Overall, in 2018 the company sold over 111,000 cords (1 cord is 3.6m²), which resulted in more than $14.2M in sales. The cost of producing this was $10.4M, less SG&A which was about $1.6M, you get an operating income of $2.2M. EBITDA from timber operations was $2.7M. Both operating and gross margins have been steady. Since 2003, the company only lost money in 2003, because of over $2M in non-recurring expenses associated with the Cornwall Capital proxy fight, settling employee contracts and costs associated with investigating an eventual conversion into a REIT with an investment bank. 

The company’s revenue averaged almost $10M between 2011 and 2015, and over $12M between 2016 and 2018. Gross margins are 30%+ and operating margins are 10%+. In recent years both revenue and operating margins have expanded and that’s due to increased harvesting. Harvesting from the company’s lands decreased very substantially, under previous management, when prices for timber softened due (1) drop in housing starts and (2) low inflation. If we go back to 2011 the harvest volume was almost 90 thousand cords and it went down to 70 thousand. Since then it has gone up to 110 thousand cords, with a substantial increase last year when Cornwall Capital took control of the company.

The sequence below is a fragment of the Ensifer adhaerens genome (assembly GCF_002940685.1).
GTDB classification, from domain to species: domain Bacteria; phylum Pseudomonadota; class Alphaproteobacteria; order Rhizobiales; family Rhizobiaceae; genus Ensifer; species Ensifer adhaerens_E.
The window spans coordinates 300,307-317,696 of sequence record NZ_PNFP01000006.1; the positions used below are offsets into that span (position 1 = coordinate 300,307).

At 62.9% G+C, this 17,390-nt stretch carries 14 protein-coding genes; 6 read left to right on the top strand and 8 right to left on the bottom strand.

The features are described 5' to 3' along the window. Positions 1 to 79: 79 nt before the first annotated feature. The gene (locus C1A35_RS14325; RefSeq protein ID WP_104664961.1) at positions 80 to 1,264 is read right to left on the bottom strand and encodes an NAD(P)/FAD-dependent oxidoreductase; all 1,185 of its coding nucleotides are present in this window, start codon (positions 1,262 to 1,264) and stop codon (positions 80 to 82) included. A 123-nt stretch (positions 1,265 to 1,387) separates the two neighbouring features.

What is the whole company worth?

The timberland is worth $160M and there’s $5.6M in cash and $18M in debt. This doesn’t include mineral royalties associated with the Highland Copper Company, where initial production is expected in 2021. In total you have a company that’s worth $112 share, and you can get it today for $71 a share.

The company is cheap, now the question is whether they can service the debt. The company has a lot of debt relative to its cash earnings, but not by the lender’s standards, who measures indebtedness as a percentage of the timber value.

The Debt

Keweenaw’s debt breaks down as follows: $13.7M out of $25M drawn in a five-year revolver, due on December 2021. This LoC was used by previous management to buy land in 2017. Because more than half of the total line of credit has been drawn, it carries interest of 4% p.a. The portion that has not been drawn carries an interest of 0.0875%. This line of credit carries a covenant whereby the principal balance cannot exceed one third of the value of the timberlands owned by Keweenaw. Using the $870 per acre value of the timberland, the principal balance is less than 10% of the value of the timberlands. 

There's also an option to term out the loan. Essentially the repayment period for the long can be extended. Whilst I don’t know into how long the loan would be converted into, I know that if it was converted today, the company would pay 3.5% p.a. in interest on the $13.7M.

In addition to this LoC, the company also has a $4.5M loan, due on December 2026, with carries a fix interest rate of 3.05% p.a. Including this $5M loan, debt to timberland value, is less than 12%.